About Me

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I am a medievalist and an adjunct college instructor in the humanities at Union College. My research includes medieval theologies of history, text/image relationships in visionary and mystical texts, and the writings of the twelfth-century Doctor of the Church, St. Hildegard of Bingen. I am also a translator of medieval Latin and German texts, especially as relate to my research. I completed a Master's in Medieval Studies at the University of Notre Dame in 2010, a Fulbright Fellowship in Germany in 2008, and a B.A. in Classics and German at Boston College in 2007.

Monday, October 15, 2012

Doctor Ecclesiae: A Chronogram in Honor of St. Hildegard of Bingen

Portrait of Hildegard of Bingen.
From the Rupertsberg Scivias, fol. 1r.
o hILDegarDIs prophetIssa
DoCtor eCCLesIae:
Vera VIsIo XrIstI
sIt nobIs LVX opVsqVe
In VIa.

(O Hildegardis prophetissa, Doctor Ecclesiae: Vera visio Xristi sit nobis lux opusque in via.)

(O Hildegard, prophetess and Doctor of the Church: May the true vision of Christ be for us light and task upon the way.)

Monday, October 08, 2012

St. Hildegard of Bingen made Doctor of the Church: Coverage Round-Up

Here's a round-up of the various coverage--news, commentary, arts, and tributes--of Pope Benedict XVI's declaration St. Hildegard of Bingen as a Doctor of the Church on Sunday, October 7.  I have also corralled at the bottom all of the audiences, speeches, etc. in which Pope Benedict has made major mention of St. Hildegard.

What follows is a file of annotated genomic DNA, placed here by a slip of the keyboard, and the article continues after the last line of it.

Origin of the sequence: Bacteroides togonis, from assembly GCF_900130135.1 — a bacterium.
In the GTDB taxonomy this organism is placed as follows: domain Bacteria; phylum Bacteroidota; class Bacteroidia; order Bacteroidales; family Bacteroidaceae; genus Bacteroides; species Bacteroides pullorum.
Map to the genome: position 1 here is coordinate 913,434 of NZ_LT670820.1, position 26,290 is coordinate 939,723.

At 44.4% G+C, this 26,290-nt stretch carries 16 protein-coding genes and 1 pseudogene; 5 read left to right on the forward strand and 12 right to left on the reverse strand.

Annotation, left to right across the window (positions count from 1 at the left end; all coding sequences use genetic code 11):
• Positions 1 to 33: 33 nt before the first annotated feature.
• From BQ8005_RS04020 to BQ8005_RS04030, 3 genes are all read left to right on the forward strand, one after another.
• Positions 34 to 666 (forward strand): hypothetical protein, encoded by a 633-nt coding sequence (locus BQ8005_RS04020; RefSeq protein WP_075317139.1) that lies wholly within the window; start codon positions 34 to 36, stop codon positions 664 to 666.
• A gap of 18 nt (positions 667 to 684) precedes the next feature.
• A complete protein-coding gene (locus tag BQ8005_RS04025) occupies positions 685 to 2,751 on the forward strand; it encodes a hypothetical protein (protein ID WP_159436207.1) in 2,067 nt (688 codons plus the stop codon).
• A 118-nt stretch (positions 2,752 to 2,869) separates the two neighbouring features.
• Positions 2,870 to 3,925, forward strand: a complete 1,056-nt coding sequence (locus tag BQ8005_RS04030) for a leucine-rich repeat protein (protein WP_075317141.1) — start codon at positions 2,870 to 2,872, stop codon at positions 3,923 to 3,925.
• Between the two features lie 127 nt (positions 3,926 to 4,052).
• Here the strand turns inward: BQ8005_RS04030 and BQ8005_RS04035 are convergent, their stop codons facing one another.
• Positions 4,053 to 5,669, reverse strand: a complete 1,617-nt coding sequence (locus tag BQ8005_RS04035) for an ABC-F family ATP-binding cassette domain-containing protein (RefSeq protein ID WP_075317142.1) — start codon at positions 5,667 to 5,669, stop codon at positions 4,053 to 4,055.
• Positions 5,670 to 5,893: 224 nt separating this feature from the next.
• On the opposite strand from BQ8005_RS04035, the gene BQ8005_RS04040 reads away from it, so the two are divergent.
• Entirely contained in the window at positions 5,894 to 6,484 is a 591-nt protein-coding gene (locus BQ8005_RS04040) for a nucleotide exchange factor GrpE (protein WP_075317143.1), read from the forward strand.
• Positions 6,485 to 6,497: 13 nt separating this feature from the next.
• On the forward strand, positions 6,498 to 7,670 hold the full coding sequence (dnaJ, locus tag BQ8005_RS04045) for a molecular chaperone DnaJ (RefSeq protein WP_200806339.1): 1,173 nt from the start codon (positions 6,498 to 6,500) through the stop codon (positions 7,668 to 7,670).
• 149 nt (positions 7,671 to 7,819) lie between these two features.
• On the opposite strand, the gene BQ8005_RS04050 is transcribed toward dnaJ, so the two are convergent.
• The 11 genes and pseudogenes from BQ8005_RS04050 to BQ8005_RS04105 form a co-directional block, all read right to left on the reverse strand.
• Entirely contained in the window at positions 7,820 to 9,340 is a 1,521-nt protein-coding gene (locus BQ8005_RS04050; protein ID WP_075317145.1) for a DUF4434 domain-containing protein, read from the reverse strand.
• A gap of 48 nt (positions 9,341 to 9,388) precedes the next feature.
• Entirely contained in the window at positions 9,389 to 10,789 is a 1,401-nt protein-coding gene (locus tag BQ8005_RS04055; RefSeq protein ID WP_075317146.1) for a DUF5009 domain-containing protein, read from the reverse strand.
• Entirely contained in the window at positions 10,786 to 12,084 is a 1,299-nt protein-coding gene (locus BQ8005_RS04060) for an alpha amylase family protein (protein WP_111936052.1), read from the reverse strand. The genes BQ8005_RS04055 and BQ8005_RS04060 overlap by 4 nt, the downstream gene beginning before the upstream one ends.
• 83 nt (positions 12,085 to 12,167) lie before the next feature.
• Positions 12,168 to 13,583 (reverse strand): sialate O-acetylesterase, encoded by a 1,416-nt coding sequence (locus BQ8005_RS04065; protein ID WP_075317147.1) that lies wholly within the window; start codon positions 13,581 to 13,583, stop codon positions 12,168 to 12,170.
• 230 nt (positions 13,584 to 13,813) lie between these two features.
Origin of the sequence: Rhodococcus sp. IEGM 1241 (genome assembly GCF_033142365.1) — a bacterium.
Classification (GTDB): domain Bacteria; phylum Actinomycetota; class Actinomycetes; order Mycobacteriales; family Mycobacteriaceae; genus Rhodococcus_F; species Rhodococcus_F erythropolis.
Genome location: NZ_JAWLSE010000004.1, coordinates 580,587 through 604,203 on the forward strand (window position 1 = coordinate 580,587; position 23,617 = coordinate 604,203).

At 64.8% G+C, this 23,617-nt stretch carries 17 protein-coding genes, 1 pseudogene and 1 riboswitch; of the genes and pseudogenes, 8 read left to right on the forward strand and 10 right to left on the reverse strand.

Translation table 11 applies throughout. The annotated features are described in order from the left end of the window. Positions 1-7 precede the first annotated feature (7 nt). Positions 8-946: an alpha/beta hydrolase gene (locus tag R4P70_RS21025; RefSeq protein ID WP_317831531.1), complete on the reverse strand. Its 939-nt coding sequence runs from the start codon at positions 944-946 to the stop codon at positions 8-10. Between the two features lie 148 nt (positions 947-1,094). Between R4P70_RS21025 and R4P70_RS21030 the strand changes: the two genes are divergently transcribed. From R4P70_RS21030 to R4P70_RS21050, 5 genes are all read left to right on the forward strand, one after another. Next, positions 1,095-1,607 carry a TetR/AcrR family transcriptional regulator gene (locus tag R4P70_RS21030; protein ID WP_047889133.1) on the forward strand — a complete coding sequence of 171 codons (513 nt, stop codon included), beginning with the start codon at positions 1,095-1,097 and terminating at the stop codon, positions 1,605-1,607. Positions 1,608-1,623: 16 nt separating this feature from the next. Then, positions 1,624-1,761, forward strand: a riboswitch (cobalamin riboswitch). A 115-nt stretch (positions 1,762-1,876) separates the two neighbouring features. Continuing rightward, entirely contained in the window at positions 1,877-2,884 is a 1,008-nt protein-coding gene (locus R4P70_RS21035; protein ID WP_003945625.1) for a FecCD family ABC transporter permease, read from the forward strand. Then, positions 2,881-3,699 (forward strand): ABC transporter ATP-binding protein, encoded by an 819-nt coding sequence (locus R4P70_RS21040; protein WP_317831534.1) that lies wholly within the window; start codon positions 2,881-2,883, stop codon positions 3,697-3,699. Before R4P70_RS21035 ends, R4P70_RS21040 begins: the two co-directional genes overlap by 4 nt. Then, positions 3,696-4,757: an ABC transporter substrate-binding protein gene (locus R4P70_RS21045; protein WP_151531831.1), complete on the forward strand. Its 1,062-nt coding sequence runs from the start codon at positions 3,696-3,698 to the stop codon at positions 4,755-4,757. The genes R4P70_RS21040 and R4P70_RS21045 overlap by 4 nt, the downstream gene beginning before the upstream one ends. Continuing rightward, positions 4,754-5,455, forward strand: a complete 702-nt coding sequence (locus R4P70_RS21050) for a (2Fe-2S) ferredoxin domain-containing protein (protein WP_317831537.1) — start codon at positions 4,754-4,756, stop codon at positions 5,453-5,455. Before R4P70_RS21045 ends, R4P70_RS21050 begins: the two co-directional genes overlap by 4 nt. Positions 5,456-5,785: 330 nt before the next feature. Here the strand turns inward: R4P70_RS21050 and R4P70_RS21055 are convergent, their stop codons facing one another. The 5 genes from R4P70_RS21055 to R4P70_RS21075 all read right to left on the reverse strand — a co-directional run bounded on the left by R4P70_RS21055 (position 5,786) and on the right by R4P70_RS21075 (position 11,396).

News Reports:

Friday, October 05, 2012

Caritas, Humilitas, and Pax: Theophany of the Fountain in St. Hildegard of Bingen’s Liber Divinorum Operum III.3

Liber Divinorum Operum III.3:
Theophany of Caritas, Humilitas,
& Pax in the fountain.
(From the Lucca MS)

As we celebrate this weekend St. Hildegard of Bingen’s declaration as a Doctor of the Church, we should reflect on how Hildegard understood her theological vocation to be rooted in the self-revelatory relationship between God and Creation.  I have chosen to translate below one of the visions from Hildegard’s last and greatest work, the Liber Divinorum Operum (Book of Divine Works), in which she offers just such a meditation.  In this work, Hildegard returns to the history of salvation that formed the structure of her first work, Scivias—but this time, prompted by an extraordinary experience of the divine in the early 1160’s, she envisions and explores it through the dynamic relationship between human and divine.